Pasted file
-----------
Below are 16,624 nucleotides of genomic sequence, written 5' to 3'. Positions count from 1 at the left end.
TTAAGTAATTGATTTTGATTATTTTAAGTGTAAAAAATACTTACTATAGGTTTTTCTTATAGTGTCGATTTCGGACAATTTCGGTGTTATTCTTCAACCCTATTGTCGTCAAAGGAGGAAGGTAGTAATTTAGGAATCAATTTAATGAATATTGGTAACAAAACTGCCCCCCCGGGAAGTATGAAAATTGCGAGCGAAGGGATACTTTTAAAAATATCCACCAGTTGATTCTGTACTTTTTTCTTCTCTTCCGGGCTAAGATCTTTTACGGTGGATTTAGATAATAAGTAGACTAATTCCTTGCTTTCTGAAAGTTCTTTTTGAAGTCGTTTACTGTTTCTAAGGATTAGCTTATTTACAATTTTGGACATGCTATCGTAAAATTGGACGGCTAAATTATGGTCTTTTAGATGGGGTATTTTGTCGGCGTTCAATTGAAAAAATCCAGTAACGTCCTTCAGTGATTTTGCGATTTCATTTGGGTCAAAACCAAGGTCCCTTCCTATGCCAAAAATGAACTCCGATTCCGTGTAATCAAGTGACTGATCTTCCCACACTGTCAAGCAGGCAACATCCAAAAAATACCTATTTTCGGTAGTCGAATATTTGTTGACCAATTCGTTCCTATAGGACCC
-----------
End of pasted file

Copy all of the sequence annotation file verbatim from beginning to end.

Below are 16,624 nucleotides of genomic sequence, written 5' to 3'. Positions count from 1 at the left end.
TTAAGTAATTGATTTTGATTATTTTAAGTGTAAAAAATACTTACTATAGGTTTTTCTTATAGTGTCGATTTCGGACAATTTCGGTGTTATTCTTCAACCCTATTGTCGTCAAAGGAGGAAGGTAGTAATTTAGGAATCAATTTAATGAATATTGGTAACAAAACTGCCCCCCCGGGAAGTATGAAAATTGCGAGCGAAGGGATACTTTTAAAAATATCCACCAGTTGATTCTGTACTTTTTTCTTCTCTTCCGGGCTAAGATCTTTTACGGTGGATTTAGATAATAAGTAGACTAATTCCTTGCTTTCTGAAAGTTCTTTTTGAAGTCGTTTACTGTTTCTAAGGATTAGCTTATTTACAATTTTGGACATGCTATCGTAAAATTGGACGGCTAAATTATGGTCTTTTAGATGGGGTATTTTGTCGGCGTTCAATTGAAAAAATCCAGTAACGTCCTTCAGTGATTTTGCGATTTCATTTGGGTCAAAACCAAGGTCCCTTCCTATGCCAAAAATGAACTCCGATTCCGTGTAATCAAGTGACTGATCTTCCCACACTGTCAAGCAGGCAACATCCAAAAAATACCTATTTTCGGTAGTCGAATATTTGTTGACCAATTCGTTCCTATAGGACCC